Welcome to Wednesday Word, a weekly linkup for everyone, not just health and fitness bloggers. Each Wednesday you will have a single word prompt to write about. Let your imagination run free and share with your readers your interpretation of that word, or simply use it as inspiration for your post. Today’s word is heritage….. I’d love to have you link up, and if you do, please remember to follow my six simple rules.
Heritage – The traditions, achievements, beliefs, etc.,
that are part of the history of a group or nation
Upon seeing that the word heritage fell on the same week as the summer Olympics, I immediately thought of the many nationalities of those competing and how their heritage might affect their performances.
Being a fan of the book Born To Run (affiliate link), I wondered if the Mexican marathon contingency had any Tarahumara Indians within its ranks. It seems the heritage of the Tarahumara Indians would tend to make them a shoo-in for doing well in the Olympic marathon; however, I’ve found no evidence that either of the two marathoners representing Mexico have any links to this illustrious group of runners.
Mexican marathoner, Daniel Vargas, will be donning green, white, and red for the second time as he represents Mexico in the marathon on Sunday, August 21st. He finished 39th in the 2012 Olympics with a time of 2:18:26. The other Mexican marathoner, Ricardo Ramos, qualified for the team in April with a time of 2:14:58, and it appears that this will be his first time running in the Olympics.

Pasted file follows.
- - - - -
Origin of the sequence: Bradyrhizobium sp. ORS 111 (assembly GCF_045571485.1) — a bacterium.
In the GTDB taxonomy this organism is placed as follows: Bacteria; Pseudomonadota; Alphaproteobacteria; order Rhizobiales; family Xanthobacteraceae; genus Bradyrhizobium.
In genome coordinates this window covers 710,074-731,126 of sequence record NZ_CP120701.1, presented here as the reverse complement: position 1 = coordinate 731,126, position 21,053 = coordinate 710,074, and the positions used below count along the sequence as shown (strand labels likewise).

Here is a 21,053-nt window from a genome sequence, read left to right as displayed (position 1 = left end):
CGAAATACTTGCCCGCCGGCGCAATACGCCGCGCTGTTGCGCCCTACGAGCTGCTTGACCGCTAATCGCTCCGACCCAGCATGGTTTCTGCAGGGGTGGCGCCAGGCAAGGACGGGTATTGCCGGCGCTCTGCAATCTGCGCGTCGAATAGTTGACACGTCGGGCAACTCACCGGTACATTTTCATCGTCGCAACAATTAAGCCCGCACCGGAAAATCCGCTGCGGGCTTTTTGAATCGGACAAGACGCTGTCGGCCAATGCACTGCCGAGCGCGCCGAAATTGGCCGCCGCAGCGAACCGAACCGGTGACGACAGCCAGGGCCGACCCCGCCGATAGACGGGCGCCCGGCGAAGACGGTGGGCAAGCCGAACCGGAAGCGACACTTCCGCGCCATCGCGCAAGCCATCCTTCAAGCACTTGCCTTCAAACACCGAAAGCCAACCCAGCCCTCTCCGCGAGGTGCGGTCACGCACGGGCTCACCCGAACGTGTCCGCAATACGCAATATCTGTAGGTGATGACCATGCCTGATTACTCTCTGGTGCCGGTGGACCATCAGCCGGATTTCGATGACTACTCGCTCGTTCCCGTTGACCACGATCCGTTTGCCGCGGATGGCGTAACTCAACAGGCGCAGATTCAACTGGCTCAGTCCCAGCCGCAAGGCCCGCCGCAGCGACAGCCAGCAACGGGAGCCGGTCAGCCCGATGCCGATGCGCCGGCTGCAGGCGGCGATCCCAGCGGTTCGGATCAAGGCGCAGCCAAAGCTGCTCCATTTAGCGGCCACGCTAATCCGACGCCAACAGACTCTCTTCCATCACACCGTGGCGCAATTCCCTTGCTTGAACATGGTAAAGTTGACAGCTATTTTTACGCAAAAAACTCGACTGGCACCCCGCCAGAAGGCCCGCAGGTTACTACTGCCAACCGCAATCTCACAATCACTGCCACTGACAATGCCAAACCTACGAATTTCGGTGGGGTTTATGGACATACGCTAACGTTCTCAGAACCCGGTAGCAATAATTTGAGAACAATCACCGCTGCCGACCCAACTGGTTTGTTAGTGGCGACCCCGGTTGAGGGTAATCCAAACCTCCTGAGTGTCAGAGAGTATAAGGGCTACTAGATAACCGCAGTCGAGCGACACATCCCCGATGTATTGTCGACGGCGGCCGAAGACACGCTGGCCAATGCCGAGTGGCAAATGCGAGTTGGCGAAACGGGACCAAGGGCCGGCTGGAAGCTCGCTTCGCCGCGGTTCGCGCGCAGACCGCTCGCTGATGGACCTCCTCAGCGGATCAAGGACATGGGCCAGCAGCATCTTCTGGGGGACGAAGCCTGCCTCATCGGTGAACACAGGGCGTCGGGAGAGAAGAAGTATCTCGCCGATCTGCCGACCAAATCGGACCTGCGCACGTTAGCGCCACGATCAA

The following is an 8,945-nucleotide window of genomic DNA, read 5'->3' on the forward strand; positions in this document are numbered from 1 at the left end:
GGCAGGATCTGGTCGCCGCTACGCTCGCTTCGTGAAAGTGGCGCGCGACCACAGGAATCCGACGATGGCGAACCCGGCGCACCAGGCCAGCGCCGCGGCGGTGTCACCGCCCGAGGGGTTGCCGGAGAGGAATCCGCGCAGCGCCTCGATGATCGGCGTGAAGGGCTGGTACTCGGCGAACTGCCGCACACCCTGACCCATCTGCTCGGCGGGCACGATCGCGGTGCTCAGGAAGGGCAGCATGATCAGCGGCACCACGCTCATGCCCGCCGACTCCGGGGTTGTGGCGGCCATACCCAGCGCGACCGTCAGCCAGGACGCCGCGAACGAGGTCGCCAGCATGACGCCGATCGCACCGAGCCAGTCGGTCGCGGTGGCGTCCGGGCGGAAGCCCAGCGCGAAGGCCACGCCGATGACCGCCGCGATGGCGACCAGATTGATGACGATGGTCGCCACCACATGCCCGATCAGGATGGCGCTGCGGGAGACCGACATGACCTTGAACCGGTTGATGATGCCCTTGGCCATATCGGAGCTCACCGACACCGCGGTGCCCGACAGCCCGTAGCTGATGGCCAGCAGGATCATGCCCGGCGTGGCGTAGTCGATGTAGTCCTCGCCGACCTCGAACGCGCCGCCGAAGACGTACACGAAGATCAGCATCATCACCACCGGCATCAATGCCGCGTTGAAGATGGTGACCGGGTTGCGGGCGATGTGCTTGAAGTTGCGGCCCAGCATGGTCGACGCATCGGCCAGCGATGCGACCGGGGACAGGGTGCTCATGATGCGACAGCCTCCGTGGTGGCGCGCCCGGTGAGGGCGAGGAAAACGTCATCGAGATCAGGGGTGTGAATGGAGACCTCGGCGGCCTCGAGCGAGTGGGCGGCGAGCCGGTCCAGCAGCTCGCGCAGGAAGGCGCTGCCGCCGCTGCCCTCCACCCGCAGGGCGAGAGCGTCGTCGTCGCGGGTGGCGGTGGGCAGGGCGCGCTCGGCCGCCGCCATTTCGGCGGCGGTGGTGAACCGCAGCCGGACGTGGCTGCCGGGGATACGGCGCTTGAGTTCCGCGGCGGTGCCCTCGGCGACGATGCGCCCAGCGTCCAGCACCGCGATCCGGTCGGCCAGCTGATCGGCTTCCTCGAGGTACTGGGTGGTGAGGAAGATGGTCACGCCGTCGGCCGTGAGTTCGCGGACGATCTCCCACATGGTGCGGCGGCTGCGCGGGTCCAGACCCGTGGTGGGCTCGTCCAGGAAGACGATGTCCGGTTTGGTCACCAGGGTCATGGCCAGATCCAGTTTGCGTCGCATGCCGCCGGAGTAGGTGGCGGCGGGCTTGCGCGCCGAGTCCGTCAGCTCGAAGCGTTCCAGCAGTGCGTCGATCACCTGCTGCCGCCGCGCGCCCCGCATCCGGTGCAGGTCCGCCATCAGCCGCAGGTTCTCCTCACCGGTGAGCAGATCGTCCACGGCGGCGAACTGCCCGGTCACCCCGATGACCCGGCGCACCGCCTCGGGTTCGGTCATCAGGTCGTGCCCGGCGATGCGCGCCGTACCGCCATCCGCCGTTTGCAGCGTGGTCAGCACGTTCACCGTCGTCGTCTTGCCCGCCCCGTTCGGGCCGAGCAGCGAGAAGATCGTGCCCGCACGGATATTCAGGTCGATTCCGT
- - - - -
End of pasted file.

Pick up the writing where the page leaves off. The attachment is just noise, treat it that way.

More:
While researching, I learned that Tarahumara Indians, Arnulfo Quimare and Irma Chavez, both ran in the 2016 Boston Marathon in huarache sandals and traditional tribal clothing. Arnulfo completed the race in 3:38:11 and Irma ran it in 5:57:44. Although the Boston Marathon might have been too short of a distance to let these two runners truly shine, it’s worth noting what in the Tarahumara Indians’ heritage aids in them being such good ultra runners.
Located high in the Sierra Madre Occidental Mountains in northwestern Mexico, these Indians have been running their entire lives. In addition to running for sport, they run to survive. When hunting for food, the Tarahumara can literally run down their prey with endurance that can keep them running until the animal in chase collapses from exhaustion. They run either barefoot or in minimal huarache sandals which it appears allows them to have a much more efficient, injury-resistant gate.
And running for sport? These amazing endurance athletes work running into many of their favorite pastimes. In addition to footraces of fifty miles or more, one of their favorite games is rarajipari, a game that is often played against a neighboring village and involves kicking a ball for thirty to forty miles.
No Tarahumara Indians may be participating in the 2016 Olympics, but should an ultra marathon be added one day as an event, they just might be a shoo-in!
What is your heritage and how has it played a role in who you are?
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Next Wednesday’s Word: Physical
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